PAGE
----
The gig economy has dramatically changed the way people work. Rather than working as an employee for a company, gig workers are essentially running their own small businesses -- and they get treated that way at tax time by the IRS.
Gig workers face some tax challenges, but they also can benefit from some tax breaks that regular employees don't get. In particular, successful gig workers can save a lot on their taxes with the following three tax law provisions.
1. Pass-through business deduction
The tax reform laws that took effect for the 2018 tax year created a huge new opportunity for gig workers to save on their taxes. Known as the pass-through business deduction, the new tax break applies to any entity that passes through its taxable income to its owners. That includes just about every business entity other than corporations, such as partnerships and limited liability companies. As it turns out, though, it also includes sole proprietorships -- which is how most gig workers get treated.
The general rule is that pass-through business owners can deduct 20% of their qualified business income from the amount that gets taxed. There are exceptions for certain types of businesses, and in some cases, the calculation of the deduction gets a lot more complicated. Usually, though, just about any pass-through entity is eligible as long as the total taxable income on the owner's tax return is less than $163,300 for singles or $326,600 for joint filers for the 2020 tax year. That can cut thousands of dollars off your tax bill.
2. Business retirement-plan options
Gig workers can use regular IRAs to save for retirement, but they also have access to some options that employees generally don't. Because gig workers are treated as business owners, they're allowed to set up employer retirement plans for themselves. That can let them set aside a lot more money than they could in an IRA -- or even as an employee in a 401(k) or similar plan.
Gig workers can generally choose from three retirement plans. SIMPLE IRAs are the easiest to set up and let you set aside $13,500 in 2020 if you're under 50 years old, or $16,500 if you're 50 or older. SEP-IRAs have a limit roughly equal to 20% of your business earnings before accounting for the impact of the retirement-plan deduction.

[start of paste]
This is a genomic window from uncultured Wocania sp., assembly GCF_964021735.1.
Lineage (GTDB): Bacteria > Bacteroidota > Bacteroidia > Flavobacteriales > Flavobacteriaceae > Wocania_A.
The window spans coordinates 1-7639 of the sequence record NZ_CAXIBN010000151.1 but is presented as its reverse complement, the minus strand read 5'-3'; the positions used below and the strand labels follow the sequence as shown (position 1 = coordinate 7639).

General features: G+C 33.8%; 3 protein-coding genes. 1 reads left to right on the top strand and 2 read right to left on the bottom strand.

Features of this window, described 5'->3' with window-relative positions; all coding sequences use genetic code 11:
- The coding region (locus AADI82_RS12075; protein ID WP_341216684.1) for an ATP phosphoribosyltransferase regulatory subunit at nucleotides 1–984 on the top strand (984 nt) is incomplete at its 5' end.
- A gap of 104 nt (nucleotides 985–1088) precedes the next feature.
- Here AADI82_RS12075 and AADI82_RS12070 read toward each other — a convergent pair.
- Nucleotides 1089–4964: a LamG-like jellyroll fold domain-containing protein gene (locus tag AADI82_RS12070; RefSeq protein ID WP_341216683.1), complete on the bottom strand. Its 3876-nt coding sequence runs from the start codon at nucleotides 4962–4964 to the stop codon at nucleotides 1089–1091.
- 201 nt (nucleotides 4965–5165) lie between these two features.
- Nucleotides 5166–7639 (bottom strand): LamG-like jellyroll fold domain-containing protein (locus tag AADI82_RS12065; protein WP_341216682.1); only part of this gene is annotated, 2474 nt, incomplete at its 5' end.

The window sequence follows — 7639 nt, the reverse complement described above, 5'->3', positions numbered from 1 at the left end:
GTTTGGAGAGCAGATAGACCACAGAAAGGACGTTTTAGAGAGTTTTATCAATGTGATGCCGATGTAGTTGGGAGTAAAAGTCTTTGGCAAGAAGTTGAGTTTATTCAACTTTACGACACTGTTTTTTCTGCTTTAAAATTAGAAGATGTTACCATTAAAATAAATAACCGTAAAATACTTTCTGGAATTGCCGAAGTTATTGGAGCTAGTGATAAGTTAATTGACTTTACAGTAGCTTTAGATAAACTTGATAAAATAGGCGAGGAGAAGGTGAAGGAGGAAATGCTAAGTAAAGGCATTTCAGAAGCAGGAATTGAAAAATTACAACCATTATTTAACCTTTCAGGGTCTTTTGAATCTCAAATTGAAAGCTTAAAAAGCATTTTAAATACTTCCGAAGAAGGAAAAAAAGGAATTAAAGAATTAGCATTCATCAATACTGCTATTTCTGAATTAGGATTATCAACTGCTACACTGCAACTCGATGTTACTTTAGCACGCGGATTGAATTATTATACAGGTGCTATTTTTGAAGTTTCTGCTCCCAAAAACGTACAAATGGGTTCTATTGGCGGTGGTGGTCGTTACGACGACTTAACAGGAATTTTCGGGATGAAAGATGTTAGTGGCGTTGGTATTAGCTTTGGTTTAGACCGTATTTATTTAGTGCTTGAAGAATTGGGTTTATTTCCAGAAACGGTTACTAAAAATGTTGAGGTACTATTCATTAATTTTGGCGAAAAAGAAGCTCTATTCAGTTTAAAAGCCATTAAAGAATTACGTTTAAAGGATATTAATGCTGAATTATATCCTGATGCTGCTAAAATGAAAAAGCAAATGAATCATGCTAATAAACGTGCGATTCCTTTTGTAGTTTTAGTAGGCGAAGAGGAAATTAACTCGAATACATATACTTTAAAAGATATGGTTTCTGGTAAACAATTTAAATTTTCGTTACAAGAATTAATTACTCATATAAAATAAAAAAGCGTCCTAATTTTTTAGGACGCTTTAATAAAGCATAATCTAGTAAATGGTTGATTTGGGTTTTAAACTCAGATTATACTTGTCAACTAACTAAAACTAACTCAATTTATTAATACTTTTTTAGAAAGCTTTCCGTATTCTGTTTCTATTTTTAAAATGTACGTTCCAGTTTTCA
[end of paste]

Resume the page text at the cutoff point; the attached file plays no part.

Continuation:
Solo 401(k)s are the most complicated, but they let you set aside both an employee 401(k) contribution of $19,500 for those under 50 or $26,000 for those 50 or older in 2020, as well as an employer contribution that can raise your total saved to $57,000 or $63,500, respectively. It takes a highly successful business to get there, but the tax breaks are definitely worth pursuing if you've made that kind of cash.
3. Self-employed health insurance deduction
Finally, those who are self-employed and have to pay for their own health insurance are allowed to deduct their premiums from their gross income. You don't have to itemize deductions in order to claim this tax break.
Note, however, that this provision doesn't apply if you get health insurance coverage from someone else, such as a spouse or parent. Even if it ends up costing you more money to get covered under another person's plan, you still don't get to write off the extra premium.
A good gig
Trying to make ends meet as a gig worker is hard enough without having to pay a big portion of your profits in taxes. By keeping these three tax breaks in mind as you do your tax planning, you should be able to cut your tax payments considerably.